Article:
Case Analysis Wengart Aircraft Case

Case Analysis Wengart Aircraft Case

Case Analysis Wengart Aircraft Case Week 5

At its core, Total Quality Management (TQM) is a management approach to long-term success through customer satisfaction (Brown, 2011, p. 344).   TQM is an organization-wide change movement towards streamline work-groups and structure.  
In a TQM effort, all members of an organization participate in improving processes, products.   One of the large problems facing Wengart Aircraft is total quality management (TQM) is not being communicated clearly and concisely to the entire company.   By Allen Yoshida doing a presentation to only the managers and supervisors on what TQM was this left room for “various interpretations of TQM” by the managers, supervisors and front line workers (Brown, 2011, p. 365).   The fact that during the presentation Allen Yoshida did not clearly illustrate how TQM would affect the company’s everyday activities or how it would be implemented only further confuses the miscommunications happening thought the company.   TQM calls for creating constancy of purpose for improving products and services.   If the message received by the lower level employees is not consistence then the improvements or change will not be consistent either.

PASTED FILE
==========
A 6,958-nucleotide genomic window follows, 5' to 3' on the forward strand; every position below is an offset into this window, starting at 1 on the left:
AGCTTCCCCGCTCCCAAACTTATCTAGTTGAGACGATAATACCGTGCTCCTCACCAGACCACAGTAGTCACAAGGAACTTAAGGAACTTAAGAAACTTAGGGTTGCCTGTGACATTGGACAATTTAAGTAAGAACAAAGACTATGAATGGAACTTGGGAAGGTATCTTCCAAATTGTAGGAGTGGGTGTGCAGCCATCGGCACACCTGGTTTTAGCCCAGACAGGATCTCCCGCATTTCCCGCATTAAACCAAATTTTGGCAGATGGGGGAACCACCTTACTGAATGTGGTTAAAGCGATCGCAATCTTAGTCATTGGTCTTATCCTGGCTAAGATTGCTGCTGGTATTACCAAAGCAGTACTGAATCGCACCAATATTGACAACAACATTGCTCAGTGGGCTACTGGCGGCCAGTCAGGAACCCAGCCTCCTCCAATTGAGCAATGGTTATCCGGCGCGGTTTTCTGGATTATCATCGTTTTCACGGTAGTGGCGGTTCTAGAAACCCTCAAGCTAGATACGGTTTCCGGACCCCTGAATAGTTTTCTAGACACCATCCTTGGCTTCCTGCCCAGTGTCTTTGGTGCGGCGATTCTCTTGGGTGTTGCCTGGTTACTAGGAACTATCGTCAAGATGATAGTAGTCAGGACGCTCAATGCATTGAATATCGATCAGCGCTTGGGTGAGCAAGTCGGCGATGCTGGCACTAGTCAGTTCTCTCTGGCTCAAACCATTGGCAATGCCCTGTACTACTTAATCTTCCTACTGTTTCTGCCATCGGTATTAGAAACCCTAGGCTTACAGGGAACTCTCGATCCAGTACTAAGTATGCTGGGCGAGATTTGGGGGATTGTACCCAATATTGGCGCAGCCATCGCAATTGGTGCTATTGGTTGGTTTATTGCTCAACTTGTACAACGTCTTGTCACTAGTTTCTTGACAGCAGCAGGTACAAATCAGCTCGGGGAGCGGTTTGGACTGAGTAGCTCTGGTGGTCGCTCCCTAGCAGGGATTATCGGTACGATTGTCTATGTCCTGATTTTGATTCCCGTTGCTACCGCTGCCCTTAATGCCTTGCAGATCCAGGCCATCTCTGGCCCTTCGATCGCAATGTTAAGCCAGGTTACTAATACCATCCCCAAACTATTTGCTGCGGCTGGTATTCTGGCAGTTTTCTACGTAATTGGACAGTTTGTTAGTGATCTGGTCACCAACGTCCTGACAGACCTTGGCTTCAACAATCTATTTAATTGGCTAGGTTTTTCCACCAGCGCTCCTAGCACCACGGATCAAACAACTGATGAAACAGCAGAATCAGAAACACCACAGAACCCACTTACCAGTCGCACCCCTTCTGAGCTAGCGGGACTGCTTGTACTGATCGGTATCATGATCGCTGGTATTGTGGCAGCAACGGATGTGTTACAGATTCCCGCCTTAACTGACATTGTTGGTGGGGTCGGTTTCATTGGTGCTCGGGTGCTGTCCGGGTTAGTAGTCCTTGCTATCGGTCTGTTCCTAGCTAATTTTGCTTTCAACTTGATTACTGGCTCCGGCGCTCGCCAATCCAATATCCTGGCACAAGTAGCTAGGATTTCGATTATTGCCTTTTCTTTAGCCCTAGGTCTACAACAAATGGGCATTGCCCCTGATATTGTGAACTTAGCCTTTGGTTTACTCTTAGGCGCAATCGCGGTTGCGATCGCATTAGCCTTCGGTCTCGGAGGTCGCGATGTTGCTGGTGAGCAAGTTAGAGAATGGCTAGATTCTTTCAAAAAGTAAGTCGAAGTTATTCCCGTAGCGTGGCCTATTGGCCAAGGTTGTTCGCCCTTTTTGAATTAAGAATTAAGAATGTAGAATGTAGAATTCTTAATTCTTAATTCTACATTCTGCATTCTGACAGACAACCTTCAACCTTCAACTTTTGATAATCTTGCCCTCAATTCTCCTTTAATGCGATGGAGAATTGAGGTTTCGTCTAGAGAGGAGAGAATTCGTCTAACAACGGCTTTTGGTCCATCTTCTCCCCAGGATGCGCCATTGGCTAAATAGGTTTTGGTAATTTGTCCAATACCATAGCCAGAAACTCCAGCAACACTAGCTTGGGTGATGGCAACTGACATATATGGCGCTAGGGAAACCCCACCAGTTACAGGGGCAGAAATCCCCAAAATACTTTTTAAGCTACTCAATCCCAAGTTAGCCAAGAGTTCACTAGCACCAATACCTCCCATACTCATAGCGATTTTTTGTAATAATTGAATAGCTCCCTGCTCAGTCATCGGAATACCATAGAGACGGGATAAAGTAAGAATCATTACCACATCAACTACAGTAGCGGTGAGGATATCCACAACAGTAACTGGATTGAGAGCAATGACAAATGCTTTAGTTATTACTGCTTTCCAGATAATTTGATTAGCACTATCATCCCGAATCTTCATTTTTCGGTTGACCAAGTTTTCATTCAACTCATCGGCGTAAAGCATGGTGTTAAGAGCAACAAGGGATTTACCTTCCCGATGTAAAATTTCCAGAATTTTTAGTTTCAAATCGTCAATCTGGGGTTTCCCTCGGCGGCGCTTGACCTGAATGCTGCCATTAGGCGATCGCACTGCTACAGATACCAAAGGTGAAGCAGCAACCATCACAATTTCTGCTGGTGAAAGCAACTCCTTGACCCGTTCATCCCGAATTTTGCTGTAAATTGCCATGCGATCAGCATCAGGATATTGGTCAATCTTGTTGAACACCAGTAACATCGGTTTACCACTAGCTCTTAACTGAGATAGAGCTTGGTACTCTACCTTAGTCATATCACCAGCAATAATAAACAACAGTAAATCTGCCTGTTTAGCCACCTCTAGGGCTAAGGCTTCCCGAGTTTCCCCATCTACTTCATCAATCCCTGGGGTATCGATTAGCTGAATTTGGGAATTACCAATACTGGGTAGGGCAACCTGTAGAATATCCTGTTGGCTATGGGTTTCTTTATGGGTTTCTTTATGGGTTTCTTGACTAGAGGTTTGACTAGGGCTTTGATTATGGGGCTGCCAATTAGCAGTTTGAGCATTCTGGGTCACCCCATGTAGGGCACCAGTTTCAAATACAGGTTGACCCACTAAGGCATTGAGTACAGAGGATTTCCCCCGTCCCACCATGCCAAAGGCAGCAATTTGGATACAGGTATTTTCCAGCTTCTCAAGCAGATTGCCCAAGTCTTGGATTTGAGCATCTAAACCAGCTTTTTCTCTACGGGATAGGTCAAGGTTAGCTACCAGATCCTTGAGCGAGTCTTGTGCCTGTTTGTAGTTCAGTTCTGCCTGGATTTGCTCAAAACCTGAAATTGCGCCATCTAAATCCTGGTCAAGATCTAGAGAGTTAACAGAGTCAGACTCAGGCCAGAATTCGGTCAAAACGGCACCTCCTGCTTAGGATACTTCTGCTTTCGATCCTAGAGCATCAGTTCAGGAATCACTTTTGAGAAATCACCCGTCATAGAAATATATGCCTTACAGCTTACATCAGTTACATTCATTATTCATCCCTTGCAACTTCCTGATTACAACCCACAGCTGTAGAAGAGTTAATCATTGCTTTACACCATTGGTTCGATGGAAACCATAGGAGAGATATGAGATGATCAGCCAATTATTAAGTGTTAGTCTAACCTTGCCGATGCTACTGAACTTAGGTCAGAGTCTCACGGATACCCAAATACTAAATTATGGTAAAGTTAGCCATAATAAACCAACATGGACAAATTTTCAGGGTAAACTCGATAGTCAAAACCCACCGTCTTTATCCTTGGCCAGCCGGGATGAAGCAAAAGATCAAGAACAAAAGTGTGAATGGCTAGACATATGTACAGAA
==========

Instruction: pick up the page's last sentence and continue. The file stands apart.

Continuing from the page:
Another large problem facing Wengart Aircraft is total quality management should be worked towards by the whole company, from the top of the company down, all groups should be embracing this change.   CEO and other top managers visibly support TQM, which is not happening at Wengart Aircraft since president Ralph Larsen is more concerned with improving profits (Brown, 2011, p. 347).   Ralph Larsen wants to spend his energy on improving the profits for Wengart Aircraft since his bonus at the end of the year is driven by stock bonuses.   By Ralph Larsen spending his energy in other places the change toward TQM can not be realized since there are divided efforts.   Since Ralph Larsen thinks “TQM was a matter of common sense” he is not taking the much needed time necessary to break...

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